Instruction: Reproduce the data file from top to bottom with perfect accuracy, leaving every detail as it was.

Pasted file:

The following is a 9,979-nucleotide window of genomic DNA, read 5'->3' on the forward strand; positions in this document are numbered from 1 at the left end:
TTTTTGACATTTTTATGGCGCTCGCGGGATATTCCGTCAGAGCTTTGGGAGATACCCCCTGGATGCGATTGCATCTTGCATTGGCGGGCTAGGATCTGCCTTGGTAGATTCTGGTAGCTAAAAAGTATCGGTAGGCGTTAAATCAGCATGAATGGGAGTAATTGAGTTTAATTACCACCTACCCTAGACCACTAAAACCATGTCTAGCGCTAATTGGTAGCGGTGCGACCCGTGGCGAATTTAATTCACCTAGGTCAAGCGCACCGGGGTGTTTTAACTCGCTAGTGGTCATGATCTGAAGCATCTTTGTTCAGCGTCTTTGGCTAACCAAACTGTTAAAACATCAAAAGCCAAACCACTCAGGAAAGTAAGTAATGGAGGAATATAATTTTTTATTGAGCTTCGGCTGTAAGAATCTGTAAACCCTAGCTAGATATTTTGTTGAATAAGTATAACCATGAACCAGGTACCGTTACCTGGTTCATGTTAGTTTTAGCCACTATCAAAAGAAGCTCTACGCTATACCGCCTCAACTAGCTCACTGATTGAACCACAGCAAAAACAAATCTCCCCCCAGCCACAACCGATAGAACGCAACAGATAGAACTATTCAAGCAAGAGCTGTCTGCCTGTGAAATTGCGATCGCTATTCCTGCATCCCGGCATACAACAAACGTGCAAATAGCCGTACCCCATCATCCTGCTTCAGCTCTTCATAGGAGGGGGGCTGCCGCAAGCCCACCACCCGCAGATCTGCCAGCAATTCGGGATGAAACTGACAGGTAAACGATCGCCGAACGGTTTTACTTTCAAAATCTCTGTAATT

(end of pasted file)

The following is a 9,979-nucleotide window of genomic DNA, read 5'->3' on the forward strand; positions in this document are numbered from 1 at the left end:
TTTTTGACATTTTTATGGCGCTCGCGGGATATTCCGTCAGAGCTTTGGGAGATACCCCCTGGATGCGATTGCATCTTGCATTGGCGGGCTAGGATCTGCCTTGGTAGATTCTGGTAGCTAAAAAGTATCGGTAGGCGTTAAATCAGCATGAATGGGAGTAATTGAGTTTAATTACCACCTACCCTAGACCACTAAAACCATGTCTAGCGCTAATTGGTAGCGGTGCGACCCGTGGCGAATTTAATTCACCTAGGTCAAGCGCACCGGGGTGTTTTAACTCGCTAGTGGTCATGATCTGAAGCATCTTTGTTCAGCGTCTTTGGCTAACCAAACTGTTAAAACATCAAAAGCCAAACCACTCAGGAAAGTAAGTAATGGAGGAATATAATTTTTTATTGAGCTTCGGCTGTAAGAATCTGTAAACCCTAGCTAGATATTTTGTTGAATAAGTATAACCATGAACCAGGTACCGTTACCTGGTTCATGTTAGTTTTAGCCACTATCAAAAGAAGCTCTACGCTATACCGCCTCAACTAGCTCACTGATTGAACCACAGCAAAAACAAATCTCCCCCCAGCCACAACCGATAGAACGCAACAGATAGAACTATTCAAGCAAGAGCTGTCTGCCTGTGAAATTGCGATCGCTATTCCTGCATCCCGGCATACAACAAACGTGCAAATAGCCGTACCCCATCATCCTGCTTCAGCTCTTCATAGGAGGGGGGCTGCCGCAAGCCCACCACCCGCAGATCTGCCAGCAATTCGGGATGAAACTGACAGGTAAACGATCGCCGAACGGTTTTACTTTCAAAATCTCTGTAATT